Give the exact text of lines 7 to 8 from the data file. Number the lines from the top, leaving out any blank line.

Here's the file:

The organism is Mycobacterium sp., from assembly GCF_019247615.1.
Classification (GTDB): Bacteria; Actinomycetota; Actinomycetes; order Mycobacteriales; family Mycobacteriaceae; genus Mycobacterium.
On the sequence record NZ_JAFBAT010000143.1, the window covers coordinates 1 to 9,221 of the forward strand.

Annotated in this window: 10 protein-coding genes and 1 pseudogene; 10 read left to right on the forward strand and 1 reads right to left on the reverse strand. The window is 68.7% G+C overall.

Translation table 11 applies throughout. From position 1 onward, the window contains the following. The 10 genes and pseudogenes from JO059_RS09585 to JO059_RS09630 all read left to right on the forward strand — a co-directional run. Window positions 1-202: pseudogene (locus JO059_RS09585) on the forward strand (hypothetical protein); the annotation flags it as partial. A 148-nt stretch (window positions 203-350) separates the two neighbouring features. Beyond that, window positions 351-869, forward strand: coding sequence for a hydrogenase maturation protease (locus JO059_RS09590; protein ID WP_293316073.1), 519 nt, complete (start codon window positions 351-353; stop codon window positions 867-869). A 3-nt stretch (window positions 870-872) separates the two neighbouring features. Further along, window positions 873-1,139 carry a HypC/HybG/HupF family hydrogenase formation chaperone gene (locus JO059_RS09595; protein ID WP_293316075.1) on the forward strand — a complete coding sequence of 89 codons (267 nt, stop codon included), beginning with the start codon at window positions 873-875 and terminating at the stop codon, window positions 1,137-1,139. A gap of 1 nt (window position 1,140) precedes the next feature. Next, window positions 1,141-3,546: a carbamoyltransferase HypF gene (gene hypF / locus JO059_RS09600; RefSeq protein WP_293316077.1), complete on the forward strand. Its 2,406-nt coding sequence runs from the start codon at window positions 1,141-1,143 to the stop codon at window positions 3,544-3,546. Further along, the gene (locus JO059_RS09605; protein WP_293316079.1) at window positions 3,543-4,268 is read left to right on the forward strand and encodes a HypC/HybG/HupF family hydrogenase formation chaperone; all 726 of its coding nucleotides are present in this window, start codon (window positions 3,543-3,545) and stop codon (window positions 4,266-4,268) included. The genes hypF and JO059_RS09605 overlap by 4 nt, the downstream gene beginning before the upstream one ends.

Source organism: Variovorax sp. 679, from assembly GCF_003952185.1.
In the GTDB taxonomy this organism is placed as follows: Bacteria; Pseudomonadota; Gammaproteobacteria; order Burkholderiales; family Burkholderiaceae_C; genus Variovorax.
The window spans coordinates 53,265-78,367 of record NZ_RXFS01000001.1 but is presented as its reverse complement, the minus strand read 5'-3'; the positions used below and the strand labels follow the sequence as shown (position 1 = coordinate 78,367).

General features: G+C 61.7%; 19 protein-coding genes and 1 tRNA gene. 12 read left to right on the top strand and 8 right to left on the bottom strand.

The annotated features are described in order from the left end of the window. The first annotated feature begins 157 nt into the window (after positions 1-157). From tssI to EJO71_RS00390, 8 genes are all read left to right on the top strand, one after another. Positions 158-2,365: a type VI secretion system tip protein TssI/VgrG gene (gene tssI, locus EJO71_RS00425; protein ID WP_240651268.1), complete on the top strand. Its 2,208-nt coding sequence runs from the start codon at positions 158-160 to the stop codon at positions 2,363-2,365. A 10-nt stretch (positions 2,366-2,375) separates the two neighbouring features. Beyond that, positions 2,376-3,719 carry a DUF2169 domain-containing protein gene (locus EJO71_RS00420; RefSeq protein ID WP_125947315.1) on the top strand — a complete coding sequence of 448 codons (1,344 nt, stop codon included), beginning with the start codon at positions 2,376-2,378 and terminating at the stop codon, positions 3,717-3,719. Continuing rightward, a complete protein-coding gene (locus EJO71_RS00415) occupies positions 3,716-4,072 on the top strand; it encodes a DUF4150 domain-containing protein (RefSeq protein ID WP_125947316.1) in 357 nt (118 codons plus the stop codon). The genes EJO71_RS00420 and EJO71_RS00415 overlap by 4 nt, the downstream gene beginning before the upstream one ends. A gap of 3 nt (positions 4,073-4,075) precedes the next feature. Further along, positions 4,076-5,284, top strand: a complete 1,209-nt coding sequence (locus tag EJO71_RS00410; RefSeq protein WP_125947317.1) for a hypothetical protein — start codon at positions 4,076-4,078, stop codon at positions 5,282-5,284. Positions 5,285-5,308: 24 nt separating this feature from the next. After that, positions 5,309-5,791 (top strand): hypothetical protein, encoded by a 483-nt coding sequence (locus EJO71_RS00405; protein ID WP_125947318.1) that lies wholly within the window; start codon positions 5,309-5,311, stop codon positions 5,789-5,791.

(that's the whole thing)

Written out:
In the GTDB taxonomy this organism is placed as follows: Bacteria; Pseudomonadota; Gammaproteobacteria; order Burkholderiales; family Burkholderiaceae_C; genus Variovorax.
The window spans coordinates 53,265-78,367 of record NZ_RXFS01000001.1 but is presented as its reverse complement, the minus strand read 5'-3'; the positions used below and the strand labels follow the sequence as shown (position 1 = coordinate 78,367).